Calgary pipeline operator Enbridge Inc. won a further extension to federal penalties for its actions in the worst on-land oil spill in U.S. history, while posting nearly C$500 million in fourth-quarter earnings.
The 2010 failure of Enbridge’s Line 6B pipeline allowed toxic diluted bitumen to spill for several days, contaminating a 65-kilometre stretch of the Kalamazoo River. An investigation by the U.S. National Transportation Safety Board determined that a “culture of deviance” at Enbridge contributed to its inadequate response. Cleaning up the spill has so far cost the company US$1.2 billion, and state and other federal fines a further US$83 million.
However the company has resisted paying a fine for violations of the U.S. Clean Water Act. In securities filings, Enbridge disclosed that it has won a second extension of an Environmental Protection Agency deadline to settle a penalty that could be over US$100 million.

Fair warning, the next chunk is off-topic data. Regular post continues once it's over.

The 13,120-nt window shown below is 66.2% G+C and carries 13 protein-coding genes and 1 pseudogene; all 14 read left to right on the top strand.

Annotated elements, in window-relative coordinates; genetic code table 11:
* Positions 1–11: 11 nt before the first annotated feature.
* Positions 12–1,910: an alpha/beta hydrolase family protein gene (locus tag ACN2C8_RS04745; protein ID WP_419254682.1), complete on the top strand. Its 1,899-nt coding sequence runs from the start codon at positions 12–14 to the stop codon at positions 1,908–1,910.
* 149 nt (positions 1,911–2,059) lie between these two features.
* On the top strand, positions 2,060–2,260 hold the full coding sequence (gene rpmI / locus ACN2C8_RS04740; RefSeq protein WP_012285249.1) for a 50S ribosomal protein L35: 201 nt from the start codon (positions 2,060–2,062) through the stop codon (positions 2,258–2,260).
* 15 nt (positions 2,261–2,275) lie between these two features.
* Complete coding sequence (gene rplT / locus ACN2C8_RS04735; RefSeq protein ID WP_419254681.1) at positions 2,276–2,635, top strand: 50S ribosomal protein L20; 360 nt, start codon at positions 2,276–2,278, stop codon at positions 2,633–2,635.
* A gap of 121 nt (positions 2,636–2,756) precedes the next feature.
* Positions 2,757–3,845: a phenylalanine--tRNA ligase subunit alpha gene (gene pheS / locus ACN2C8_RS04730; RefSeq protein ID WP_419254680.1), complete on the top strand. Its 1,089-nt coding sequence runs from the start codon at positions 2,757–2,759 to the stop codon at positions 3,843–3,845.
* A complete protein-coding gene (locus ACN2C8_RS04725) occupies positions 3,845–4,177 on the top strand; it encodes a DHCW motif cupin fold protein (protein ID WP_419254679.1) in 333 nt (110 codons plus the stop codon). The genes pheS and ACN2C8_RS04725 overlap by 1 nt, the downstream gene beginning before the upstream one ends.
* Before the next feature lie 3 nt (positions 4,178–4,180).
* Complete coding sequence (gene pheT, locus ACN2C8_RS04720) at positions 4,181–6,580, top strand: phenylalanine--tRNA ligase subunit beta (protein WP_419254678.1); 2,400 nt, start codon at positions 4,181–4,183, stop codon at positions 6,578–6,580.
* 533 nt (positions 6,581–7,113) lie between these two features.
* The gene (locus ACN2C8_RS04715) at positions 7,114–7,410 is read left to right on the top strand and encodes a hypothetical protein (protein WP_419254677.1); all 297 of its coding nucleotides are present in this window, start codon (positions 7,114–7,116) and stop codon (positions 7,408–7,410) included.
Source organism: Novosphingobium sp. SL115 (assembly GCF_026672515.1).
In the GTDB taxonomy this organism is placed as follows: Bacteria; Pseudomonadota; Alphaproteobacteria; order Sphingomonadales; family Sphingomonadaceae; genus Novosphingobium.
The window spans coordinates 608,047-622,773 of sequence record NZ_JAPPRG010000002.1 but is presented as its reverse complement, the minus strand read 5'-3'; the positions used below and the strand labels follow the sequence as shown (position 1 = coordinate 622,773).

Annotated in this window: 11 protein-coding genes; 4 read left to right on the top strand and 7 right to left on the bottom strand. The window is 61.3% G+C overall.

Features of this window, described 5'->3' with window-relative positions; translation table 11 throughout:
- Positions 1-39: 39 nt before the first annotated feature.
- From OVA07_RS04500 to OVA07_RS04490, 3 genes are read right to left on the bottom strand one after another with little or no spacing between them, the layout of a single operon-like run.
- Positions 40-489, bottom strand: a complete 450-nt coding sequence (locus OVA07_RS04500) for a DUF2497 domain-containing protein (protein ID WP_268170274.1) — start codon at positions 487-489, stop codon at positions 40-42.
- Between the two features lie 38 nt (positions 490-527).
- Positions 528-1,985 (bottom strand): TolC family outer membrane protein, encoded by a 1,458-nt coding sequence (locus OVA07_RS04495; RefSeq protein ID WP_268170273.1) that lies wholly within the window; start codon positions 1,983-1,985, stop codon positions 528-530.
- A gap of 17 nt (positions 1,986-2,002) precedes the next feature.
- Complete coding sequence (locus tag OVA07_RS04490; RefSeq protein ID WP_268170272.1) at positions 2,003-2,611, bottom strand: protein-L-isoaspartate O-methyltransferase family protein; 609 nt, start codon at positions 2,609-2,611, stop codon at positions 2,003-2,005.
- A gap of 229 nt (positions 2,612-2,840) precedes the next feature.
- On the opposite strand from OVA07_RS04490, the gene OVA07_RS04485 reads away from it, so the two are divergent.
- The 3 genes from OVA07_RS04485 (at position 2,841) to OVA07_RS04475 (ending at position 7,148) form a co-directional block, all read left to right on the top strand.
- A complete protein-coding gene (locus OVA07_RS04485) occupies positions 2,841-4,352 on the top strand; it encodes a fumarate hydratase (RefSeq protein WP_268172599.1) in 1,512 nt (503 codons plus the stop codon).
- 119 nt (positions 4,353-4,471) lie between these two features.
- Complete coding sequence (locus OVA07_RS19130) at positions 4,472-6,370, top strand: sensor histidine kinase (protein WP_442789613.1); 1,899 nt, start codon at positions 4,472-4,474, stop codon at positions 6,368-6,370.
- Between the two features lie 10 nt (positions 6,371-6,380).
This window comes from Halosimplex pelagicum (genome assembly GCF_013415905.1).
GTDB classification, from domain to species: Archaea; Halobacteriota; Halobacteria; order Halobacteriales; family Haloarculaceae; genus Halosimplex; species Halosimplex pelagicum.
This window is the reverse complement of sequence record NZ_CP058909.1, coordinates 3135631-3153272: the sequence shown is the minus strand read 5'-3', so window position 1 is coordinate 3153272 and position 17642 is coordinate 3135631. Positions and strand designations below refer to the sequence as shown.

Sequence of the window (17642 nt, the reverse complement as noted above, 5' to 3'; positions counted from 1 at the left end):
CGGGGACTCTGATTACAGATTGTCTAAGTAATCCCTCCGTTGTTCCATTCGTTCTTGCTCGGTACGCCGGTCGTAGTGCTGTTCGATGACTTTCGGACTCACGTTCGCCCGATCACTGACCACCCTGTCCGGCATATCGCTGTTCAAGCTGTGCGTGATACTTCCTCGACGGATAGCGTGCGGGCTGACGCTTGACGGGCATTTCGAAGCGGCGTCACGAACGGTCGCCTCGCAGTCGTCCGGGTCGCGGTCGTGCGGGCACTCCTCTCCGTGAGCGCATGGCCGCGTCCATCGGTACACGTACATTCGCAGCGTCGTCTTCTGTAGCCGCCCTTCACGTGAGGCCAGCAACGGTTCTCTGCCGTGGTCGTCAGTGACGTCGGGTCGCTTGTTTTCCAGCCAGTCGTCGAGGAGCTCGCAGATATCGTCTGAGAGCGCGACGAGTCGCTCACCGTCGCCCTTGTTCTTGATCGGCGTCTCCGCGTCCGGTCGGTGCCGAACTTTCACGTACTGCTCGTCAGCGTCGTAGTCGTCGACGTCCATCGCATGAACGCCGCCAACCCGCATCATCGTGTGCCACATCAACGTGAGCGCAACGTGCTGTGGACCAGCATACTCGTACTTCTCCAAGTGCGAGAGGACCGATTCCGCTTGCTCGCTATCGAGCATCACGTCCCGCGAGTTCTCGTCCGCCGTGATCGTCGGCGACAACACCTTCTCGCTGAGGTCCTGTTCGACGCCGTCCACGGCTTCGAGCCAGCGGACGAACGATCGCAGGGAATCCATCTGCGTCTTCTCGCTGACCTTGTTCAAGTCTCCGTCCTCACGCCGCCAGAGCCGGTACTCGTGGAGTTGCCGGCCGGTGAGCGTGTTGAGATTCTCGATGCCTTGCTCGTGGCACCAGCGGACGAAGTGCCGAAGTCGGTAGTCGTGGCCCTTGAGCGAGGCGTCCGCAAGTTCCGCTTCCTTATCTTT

It was the second regulatory reprieve in a week for Enbridge: earlier, Canada’s National Energy Board cut C$104,000 from a previously-assessed penalty arising from its Canadian operations.
At the same time, Enbridge CEO Al Monaco conceded that his company’s chances of proceeding this year with its proposed Northern Gateway pipeline from Alberta to tidewater in British Columbia, are “remote.” The completion of other pipelines, however, contributed to $494 million in adjusted earnings for the company’s fourth quarter, exceeding analysts’ expectations.